Kelly: Brownback would leave behind battered legacy



Gov. Sam Brownback delivers his State of the State address at the Kansas Statehouse in Topeka, Kan., Thursday, Jan. 15, 2015. (AP Photo/Orlin Wagner)

Two years ago this month, Governor Sam Brownback was on hand as Wichita State and KU’s men’s basketball teams squared off in the NCAA Tournament. The camera crew panned to display Brownback on the arena’s video board, sporting a T-shirt with both team’s logos — like a parent who didn’t want to pick sides.

For a moment in the midst of the heated battle for Kansas basketball supremacy, Shocker and Jayhawk fans put aside their differences to acknowledge the governor.

The arena erupted in boos.

Two years later, the governor with the lowest approval rating in the nation may well be on his way out of the state and in fact the country. A former high-ranking government official told Kansas Public Radio that Brownback will be named the next Ambassador to U.N. for Food and Agriculture by President Trump.

The potential appointment, which the governor has neither confirmed nor denied, would relocate Brownback to Rome while Lieutenant Governor Jeff Colyer steps in to finish out his term.

If he is indeed relieved of his governing duties, Brownback will be remembered as the controversial figure who undertook a bold economic experiment and stood behind it until the bitter end — despite alienating Democrats and Republicans alike.

Over his six years in office, Brownback has turned Kansas into the poster child for trickle-down economics by doing away with the top personal income tax bracket as well as eliminating income taxes for 330,000 small business owners.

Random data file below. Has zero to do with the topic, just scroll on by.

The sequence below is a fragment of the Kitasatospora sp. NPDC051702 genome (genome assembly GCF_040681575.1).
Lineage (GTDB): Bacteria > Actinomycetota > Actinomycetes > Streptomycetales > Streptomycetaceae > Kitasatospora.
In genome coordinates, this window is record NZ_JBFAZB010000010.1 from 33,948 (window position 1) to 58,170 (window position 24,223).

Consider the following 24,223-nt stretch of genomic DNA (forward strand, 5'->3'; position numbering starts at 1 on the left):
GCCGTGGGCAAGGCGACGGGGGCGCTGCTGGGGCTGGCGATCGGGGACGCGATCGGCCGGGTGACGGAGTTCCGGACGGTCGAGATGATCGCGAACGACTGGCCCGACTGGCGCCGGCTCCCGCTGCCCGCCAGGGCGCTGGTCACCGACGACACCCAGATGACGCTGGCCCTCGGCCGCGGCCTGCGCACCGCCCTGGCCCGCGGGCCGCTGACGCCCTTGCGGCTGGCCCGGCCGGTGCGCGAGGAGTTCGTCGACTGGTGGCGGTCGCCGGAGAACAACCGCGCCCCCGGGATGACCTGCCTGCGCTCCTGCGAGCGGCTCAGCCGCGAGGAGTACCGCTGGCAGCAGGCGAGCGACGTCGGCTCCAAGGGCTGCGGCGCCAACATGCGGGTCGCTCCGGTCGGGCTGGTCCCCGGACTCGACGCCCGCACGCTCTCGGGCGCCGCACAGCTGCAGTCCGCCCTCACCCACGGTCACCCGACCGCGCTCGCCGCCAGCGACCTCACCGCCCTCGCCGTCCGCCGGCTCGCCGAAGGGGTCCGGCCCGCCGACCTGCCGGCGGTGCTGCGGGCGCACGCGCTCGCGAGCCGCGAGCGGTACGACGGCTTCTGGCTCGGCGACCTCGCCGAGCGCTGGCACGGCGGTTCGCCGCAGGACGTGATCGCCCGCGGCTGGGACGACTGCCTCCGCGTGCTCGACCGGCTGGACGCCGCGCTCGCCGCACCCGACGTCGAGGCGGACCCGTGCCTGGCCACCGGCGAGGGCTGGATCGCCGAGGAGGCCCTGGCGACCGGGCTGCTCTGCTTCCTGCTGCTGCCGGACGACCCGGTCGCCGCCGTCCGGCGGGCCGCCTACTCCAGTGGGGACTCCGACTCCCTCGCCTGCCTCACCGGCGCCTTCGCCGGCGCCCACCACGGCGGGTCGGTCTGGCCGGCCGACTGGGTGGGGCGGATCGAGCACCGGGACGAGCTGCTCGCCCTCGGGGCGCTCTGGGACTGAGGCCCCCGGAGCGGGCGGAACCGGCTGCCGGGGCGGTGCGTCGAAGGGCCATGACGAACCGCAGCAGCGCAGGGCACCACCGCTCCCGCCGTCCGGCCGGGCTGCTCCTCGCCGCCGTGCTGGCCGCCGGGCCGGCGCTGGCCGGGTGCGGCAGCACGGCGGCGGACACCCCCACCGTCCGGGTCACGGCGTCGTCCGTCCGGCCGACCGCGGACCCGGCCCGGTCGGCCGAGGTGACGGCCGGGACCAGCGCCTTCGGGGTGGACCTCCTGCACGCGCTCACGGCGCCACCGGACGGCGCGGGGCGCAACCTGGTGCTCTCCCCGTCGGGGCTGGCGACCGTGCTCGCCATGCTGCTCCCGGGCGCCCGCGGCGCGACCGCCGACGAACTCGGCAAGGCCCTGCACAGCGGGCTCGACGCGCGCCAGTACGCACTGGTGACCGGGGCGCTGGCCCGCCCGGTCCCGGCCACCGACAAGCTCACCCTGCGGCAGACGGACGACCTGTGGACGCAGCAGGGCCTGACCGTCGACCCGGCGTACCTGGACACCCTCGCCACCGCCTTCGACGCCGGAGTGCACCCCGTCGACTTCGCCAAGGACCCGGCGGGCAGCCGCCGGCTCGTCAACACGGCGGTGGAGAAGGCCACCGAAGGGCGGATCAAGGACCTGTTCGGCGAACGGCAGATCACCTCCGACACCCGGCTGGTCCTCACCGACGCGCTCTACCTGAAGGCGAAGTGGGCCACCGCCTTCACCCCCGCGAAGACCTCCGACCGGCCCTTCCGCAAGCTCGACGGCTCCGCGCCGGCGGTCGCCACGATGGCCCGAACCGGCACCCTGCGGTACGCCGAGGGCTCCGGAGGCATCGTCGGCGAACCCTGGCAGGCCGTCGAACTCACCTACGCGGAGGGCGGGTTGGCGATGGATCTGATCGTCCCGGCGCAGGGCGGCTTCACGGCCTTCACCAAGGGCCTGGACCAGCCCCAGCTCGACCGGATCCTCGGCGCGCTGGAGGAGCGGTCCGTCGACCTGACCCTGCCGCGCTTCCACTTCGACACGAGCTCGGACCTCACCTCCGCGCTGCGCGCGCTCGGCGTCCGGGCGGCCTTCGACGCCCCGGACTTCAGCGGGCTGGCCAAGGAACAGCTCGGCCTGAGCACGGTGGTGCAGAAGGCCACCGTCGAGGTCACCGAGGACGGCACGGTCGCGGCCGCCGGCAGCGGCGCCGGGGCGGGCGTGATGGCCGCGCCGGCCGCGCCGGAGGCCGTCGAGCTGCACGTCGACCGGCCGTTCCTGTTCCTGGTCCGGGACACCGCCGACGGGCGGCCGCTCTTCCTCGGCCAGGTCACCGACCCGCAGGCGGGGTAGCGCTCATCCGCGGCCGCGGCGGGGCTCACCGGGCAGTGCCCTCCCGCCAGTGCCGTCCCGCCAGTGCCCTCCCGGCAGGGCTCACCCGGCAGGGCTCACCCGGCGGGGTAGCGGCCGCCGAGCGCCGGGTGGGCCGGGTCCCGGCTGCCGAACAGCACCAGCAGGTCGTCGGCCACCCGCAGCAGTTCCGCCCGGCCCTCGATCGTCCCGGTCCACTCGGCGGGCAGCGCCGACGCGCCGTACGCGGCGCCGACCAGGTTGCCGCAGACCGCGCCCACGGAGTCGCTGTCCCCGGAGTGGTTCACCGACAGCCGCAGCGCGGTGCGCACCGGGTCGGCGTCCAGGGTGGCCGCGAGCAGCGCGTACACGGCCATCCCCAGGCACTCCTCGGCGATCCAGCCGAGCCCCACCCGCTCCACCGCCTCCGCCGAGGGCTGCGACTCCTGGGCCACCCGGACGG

He promised an economic boom. The numbers speak for themselves. Last year, Kansas ranked 45th in the nation in job growth.

Boom indeed.

As recently as last month, Brownback was given the opportunity to back down on his signature economic model by signing a state House bill that would attempt to balance the budget by eliminating many of his 2012 tax breaks.

The governor vetoed the bill, and the state House barely failed to override his decision. The trickle-down economic model is alive and well in Kansas.

It’s at least alive.

Since he assumed office in 2011, Brownback has found himself at odds with the public school system on more than one occasion.

A less than potent economy has forced the state to dip into the well of governmental programs and public school funding to balance the budget time after time.

In 2013, a panel of judges ruled that Kansas must increase education spending by $400 million to reach a constitutional level of funding.

Earlier this month, the state Supreme Court ruled that the Kansas’ public education spending was still unconstitutional.

With newly-elected moderate Republicans in the state legislature ready to eradicate his signature tax model and Supreme Court justices waving the state constitution in his face, Brownback may well be ready to get away from it all.

Better than a vacation, Italy and a federal government title could provide just the cushy landing that Brownback may be looking for after six long years of trial and error as Kansas’ governor.

If this is the end of the line for Sam Brownback in the Sunflower State, he will have left behind quite a legacy for himself.

Addio, Governor Brownback.